Media Erred By Going Easy On Florida A&M

By David Whitley
Updated: July 1, 2005

TALLAHASSEE, Fla. — If it all happened at Florida State, the headlines would have been endless.

If it all happened at Florida, a dozen TV trucks would have been parked outside Jeremy Foley’s house every night.

If it all happened at Miami, Congress would be calling for an investigation.

But it happened at Florida A&M, so we shrugged and moved on.

What happened the past few years? Only the most incompetent and damaging era in the state’s college sports history.

It wasn’t just athletics. The entire school seemed to have been taken over by Marx Brothers Management Corp. It all came crashing down Thursday.

Interim president Castell Bryant laid out her cleanup plans to the board of trustees. Forty-one people were fired, and four sports were eliminated. The athletic budget was slashed by 23 percent. The school also will apparently no longer pay law-school benefactors $100,000 a year to live in Kentucky.

All this comes shortly after the firing of football coach Billy Joe. And the discovery that more than 200 NCAA violations previously reported didn’t begin to cover the abuses.

There’s so much blame to go around, it’s hard to know where to start. But at least a sliver should go to the media for letting things slide into such an abyss, the very future of FAMU was in doubt.

“It was going to implode,” Roosevelt Wilson said.

He’s a former athletic director at the school and now publishes the Capitol Outlook newspaper in Tallahassee. The weekly at least tried to hold FAMU accountable, which is more than most of us can say.

Oh, you’d see the occasional drib and drab of news. But we in the media love to bask in the role of watchdog, especially when millions of tax dollars are vanishing. With FAMU, the dog was pretty much a sleepy mutt who never got off the porch.

One reason was that FAMU isn’t Florida or FSU. What happens with the Rattlers doesn’t interest nearly the same amount of people. Chances are, 89 percent of readers haven’t made it this far into the column.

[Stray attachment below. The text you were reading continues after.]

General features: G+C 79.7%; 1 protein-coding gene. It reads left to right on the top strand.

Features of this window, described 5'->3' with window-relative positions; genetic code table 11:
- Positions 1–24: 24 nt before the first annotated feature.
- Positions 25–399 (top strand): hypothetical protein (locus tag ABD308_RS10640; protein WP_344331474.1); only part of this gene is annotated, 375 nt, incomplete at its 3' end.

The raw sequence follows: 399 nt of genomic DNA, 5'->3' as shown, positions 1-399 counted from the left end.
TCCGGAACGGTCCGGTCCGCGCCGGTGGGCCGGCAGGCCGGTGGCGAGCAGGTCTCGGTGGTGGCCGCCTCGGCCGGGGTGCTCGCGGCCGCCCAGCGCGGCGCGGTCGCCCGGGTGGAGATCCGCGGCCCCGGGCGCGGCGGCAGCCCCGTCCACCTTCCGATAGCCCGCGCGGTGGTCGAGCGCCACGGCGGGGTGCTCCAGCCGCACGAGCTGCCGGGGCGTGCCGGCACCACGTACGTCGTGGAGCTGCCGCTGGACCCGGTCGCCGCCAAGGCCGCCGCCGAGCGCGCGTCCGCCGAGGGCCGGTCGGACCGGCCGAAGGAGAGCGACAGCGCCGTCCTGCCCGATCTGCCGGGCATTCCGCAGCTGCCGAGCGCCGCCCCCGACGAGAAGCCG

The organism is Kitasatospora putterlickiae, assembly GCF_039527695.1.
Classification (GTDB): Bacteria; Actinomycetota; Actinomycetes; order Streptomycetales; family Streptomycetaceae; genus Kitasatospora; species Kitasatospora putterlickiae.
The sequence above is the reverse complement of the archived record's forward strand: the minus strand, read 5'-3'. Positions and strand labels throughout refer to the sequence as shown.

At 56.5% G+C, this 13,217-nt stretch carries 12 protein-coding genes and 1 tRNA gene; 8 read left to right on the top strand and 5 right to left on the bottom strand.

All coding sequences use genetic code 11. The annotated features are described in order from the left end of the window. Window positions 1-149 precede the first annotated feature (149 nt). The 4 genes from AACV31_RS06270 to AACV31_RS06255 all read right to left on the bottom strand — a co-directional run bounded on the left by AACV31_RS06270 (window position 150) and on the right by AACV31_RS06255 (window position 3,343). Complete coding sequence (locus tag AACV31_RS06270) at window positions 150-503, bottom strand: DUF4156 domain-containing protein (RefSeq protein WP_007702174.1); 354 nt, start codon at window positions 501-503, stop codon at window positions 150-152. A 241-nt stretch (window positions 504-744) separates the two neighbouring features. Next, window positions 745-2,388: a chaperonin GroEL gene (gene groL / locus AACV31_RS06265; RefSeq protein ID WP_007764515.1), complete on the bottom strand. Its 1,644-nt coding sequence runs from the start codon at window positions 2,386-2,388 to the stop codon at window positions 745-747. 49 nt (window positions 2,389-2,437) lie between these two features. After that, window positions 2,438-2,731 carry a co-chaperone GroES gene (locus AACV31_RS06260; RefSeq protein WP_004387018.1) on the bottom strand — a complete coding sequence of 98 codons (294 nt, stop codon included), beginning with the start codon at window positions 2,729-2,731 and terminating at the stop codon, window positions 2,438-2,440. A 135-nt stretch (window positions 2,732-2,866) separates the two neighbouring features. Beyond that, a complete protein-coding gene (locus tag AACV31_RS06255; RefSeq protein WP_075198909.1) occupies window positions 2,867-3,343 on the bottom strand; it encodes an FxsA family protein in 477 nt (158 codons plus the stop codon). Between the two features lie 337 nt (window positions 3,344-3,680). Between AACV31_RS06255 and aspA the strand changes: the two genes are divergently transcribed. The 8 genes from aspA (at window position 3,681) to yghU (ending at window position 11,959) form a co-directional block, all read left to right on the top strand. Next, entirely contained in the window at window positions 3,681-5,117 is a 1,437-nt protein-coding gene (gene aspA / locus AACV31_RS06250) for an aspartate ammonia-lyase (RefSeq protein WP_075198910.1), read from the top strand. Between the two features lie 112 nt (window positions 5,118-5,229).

But just because a story’s not important to most people doesn’t mean it’s not an important story. Given the duration and scope of FAMU’s problems, the benign neglect warrants more of an explanation. Here’s where things invariably get sticky.

“The Board of Regents in its last year acknowledged it looked over a lot of things at FAMU, because it didn’t want to appear to be racist,” Wilson said. “So it gave FAMU a lot of passes. Then when it came down to a test of accountability, we had none.”

If you ever want to frighten media off a story, just breathe the R word. If we held FAMU to the scrutiny level of Miami, the problems might have been addressed more than 200 violations earlier.

The thing is, we weren’t doing the school any favors by ignoring all the smoke. If anything, it’s insulting to those who truly want the best for the school.

“This new president says, ‘Don’t treat us any differently,’ ” Wilson said.

If there is anything good about Thursday, it’s that corrective steps finally are being taken. It’s just going to take a long time for them to stop hurting.

“There’s light at the end of the tunnel,” Wilson said.

No, the media didn’t come up with the preposterous plan to go Division 1-A. We didn’t sign bogus TV contracts or let scores of ineligible players suit up.

The fact is, we didn’t do anything directly to put FAMU in this mess.

It’s just we also didn’t do much to stop it.